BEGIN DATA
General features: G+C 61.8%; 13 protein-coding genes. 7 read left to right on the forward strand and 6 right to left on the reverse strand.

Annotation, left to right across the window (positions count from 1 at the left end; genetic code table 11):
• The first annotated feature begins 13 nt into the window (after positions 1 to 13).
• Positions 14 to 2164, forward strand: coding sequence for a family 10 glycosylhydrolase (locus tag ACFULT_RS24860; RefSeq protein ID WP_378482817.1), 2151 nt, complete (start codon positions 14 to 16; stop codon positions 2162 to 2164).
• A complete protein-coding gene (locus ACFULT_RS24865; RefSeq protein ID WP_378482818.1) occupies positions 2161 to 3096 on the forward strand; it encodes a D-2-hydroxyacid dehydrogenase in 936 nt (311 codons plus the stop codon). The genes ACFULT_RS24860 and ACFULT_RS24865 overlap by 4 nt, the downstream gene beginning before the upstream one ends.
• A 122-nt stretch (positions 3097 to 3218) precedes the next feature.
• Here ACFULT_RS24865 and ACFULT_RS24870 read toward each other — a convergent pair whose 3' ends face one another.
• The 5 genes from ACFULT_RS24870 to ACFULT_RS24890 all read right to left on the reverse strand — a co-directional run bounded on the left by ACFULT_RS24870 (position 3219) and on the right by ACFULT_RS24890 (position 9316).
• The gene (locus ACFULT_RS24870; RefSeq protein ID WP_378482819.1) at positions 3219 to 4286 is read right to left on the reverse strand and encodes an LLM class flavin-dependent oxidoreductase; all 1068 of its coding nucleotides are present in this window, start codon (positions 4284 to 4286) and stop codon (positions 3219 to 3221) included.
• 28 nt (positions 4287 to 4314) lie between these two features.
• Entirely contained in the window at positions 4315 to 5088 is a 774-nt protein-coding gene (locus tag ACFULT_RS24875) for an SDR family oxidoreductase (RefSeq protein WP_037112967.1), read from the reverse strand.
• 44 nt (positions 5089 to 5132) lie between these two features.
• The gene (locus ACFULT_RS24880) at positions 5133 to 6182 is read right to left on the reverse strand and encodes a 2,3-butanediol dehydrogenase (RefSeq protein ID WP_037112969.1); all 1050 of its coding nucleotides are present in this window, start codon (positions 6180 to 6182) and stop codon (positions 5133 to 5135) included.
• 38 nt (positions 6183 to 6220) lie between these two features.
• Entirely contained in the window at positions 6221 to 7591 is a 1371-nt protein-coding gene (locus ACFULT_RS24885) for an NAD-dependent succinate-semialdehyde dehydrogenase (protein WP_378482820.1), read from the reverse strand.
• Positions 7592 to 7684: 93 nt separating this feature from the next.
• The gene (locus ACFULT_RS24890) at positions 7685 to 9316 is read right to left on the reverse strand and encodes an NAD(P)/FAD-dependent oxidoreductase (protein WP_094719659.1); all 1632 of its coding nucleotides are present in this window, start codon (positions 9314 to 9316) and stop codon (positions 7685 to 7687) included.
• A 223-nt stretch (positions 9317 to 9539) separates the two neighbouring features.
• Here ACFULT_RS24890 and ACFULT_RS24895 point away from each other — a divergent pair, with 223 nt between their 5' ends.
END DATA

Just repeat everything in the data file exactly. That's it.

General features: G+C 61.8%; 13 protein-coding genes. 7 read left to right on the forward strand and 6 right to left on the reverse strand.

Annotation, left to right across the window (positions count from 1 at the left end; genetic code table 11):
• The first annotated feature begins 13 nt into the window (after positions 1 to 13).
• Positions 14 to 2164, forward strand: coding sequence for a family 10 glycosylhydrolase (locus tag ACFULT_RS24860; RefSeq protein ID WP_378482817.1), 2151 nt, complete (start codon positions 14 to 16; stop codon positions 2162 to 2164).
• A complete protein-coding gene (locus ACFULT_RS24865; RefSeq protein ID WP_378482818.1) occupies positions 2161 to 3096 on the forward strand; it encodes a D-2-hydroxyacid dehydrogenase in 936 nt (311 codons plus the stop codon). The genes ACFULT_RS24860 and ACFULT_RS24865 overlap by 4 nt, the downstream gene beginning before the upstream one ends.
• A 122-nt stretch (positions 3097 to 3218) precedes the next feature.
• Here ACFULT_RS24865 and ACFULT_RS24870 read toward each other — a convergent pair whose 3' ends face one another.
• The 5 genes from ACFULT_RS24870 to ACFULT_RS24890 all read right to left on the reverse strand — a co-directional run bounded on the left by ACFULT_RS24870 (position 3219) and on the right by ACFULT_RS24890 (position 9316).
• The gene (locus ACFULT_RS24870; RefSeq protein ID WP_378482819.1) at positions 3219 to 4286 is read right to left on the reverse strand and encodes an LLM class flavin-dependent oxidoreductase; all 1068 of its coding nucleotides are present in this window, start codon (positions 4284 to 4286) and stop codon (positions 3219 to 3221) included.
• 28 nt (positions 4287 to 4314) lie between these two features.
• Entirely contained in the window at positions 4315 to 5088 is a 774-nt protein-coding gene (locus tag ACFULT_RS24875) for an SDR family oxidoreductase (RefSeq protein WP_037112967.1), read from the reverse strand.
• 44 nt (positions 5089 to 5132) lie between these two features.
• The gene (locus ACFULT_RS24880) at positions 5133 to 6182 is read right to left on the reverse strand and encodes a 2,3-butanediol dehydrogenase (RefSeq protein ID WP_037112969.1); all 1050 of its coding nucleotides are present in this window, start codon (positions 6180 to 6182) and stop codon (positions 5133 to 5135) included.
• 38 nt (positions 6183 to 6220) lie between these two features.
• Entirely contained in the window at positions 6221 to 7591 is a 1371-nt protein-coding gene (locus ACFULT_RS24885) for an NAD-dependent succinate-semialdehyde dehydrogenase (protein WP_378482820.1), read from the reverse strand.
• Positions 7592 to 7684: 93 nt separating this feature from the next.
• The gene (locus ACFULT_RS24890) at positions 7685 to 9316 is read right to left on the reverse strand and encodes an NAD(P)/FAD-dependent oxidoreductase (protein WP_094719659.1); all 1632 of its coding nucleotides are present in this window, start codon (positions 9314 to 9316) and stop codon (positions 7685 to 7687) included.
• A 223-nt stretch (positions 9317 to 9539) separates the two neighbouring features.
• Here ACFULT_RS24890 and ACFULT_RS24895 point away from each other — a divergent pair, with 223 nt between their 5' ends.